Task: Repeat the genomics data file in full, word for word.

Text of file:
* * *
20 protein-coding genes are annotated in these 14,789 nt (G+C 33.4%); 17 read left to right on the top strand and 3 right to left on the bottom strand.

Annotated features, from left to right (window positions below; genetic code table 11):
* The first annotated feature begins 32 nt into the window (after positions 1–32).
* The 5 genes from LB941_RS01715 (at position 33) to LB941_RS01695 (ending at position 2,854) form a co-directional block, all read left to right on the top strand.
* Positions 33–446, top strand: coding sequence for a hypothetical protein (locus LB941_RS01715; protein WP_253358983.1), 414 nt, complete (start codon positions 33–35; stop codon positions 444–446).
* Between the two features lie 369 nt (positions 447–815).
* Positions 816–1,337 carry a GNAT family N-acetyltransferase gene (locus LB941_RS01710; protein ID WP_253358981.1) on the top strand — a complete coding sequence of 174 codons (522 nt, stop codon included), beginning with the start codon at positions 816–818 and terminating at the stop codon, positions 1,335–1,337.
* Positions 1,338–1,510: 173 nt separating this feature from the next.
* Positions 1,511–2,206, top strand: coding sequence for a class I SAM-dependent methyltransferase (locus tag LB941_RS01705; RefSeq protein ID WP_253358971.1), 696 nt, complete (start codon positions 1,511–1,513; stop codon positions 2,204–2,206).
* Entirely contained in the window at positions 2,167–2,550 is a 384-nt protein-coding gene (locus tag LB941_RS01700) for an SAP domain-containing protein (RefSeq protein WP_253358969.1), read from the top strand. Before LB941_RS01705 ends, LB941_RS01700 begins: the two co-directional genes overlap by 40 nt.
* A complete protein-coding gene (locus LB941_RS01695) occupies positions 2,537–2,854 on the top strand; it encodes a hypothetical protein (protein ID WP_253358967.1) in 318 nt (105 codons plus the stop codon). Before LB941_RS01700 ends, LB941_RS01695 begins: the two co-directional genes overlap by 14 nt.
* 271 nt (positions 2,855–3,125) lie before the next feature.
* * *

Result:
20 protein-coding genes are annotated in these 14,789 nt (G+C 33.4%); 17 read left to right on the top strand and 3 right to left on the bottom strand.

Annotated features, from left to right (window positions below; genetic code table 11):
* The first annotated feature begins 32 nt into the window (after positions 1–32).
* The 5 genes from LB941_RS01715 (at position 33) to LB941_RS01695 (ending at position 2,854) form a co-directional block, all read left to right on the top strand.
* Positions 33–446, top strand: coding sequence for a hypothetical protein (locus LB941_RS01715; protein WP_253358983.1), 414 nt, complete (start codon positions 33–35; stop codon positions 444–446).
* Between the two features lie 369 nt (positions 447–815).
* Positions 816–1,337 carry a GNAT family N-acetyltransferase gene (locus LB941_RS01710; protein ID WP_253358981.1) on the top strand — a complete coding sequence of 174 codons (522 nt, stop codon included), beginning with the start codon at positions 816–818 and terminating at the stop codon, positions 1,335–1,337.
* Positions 1,338–1,510: 173 nt separating this feature from the next.
* Positions 1,511–2,206, top strand: coding sequence for a class I SAM-dependent methyltransferase (locus tag LB941_RS01705; RefSeq protein ID WP_253358971.1), 696 nt, complete (start codon positions 1,511–1,513; stop codon positions 2,204–2,206).
* Entirely contained in the window at positions 2,167–2,550 is a 384-nt protein-coding gene (locus tag LB941_RS01700) for an SAP domain-containing protein (RefSeq protein WP_253358969.1), read from the top strand. Before LB941_RS01705 ends, LB941_RS01700 begins: the two co-directional genes overlap by 40 nt.
* A complete protein-coding gene (locus LB941_RS01695) occupies positions 2,537–2,854 on the top strand; it encodes a hypothetical protein (protein ID WP_253358967.1) in 318 nt (105 codons plus the stop codon). Before LB941_RS01700 ends, LB941_RS01695 begins: the two co-directional genes overlap by 14 nt.
* 271 nt (positions 2,855–3,125) lie before the next feature.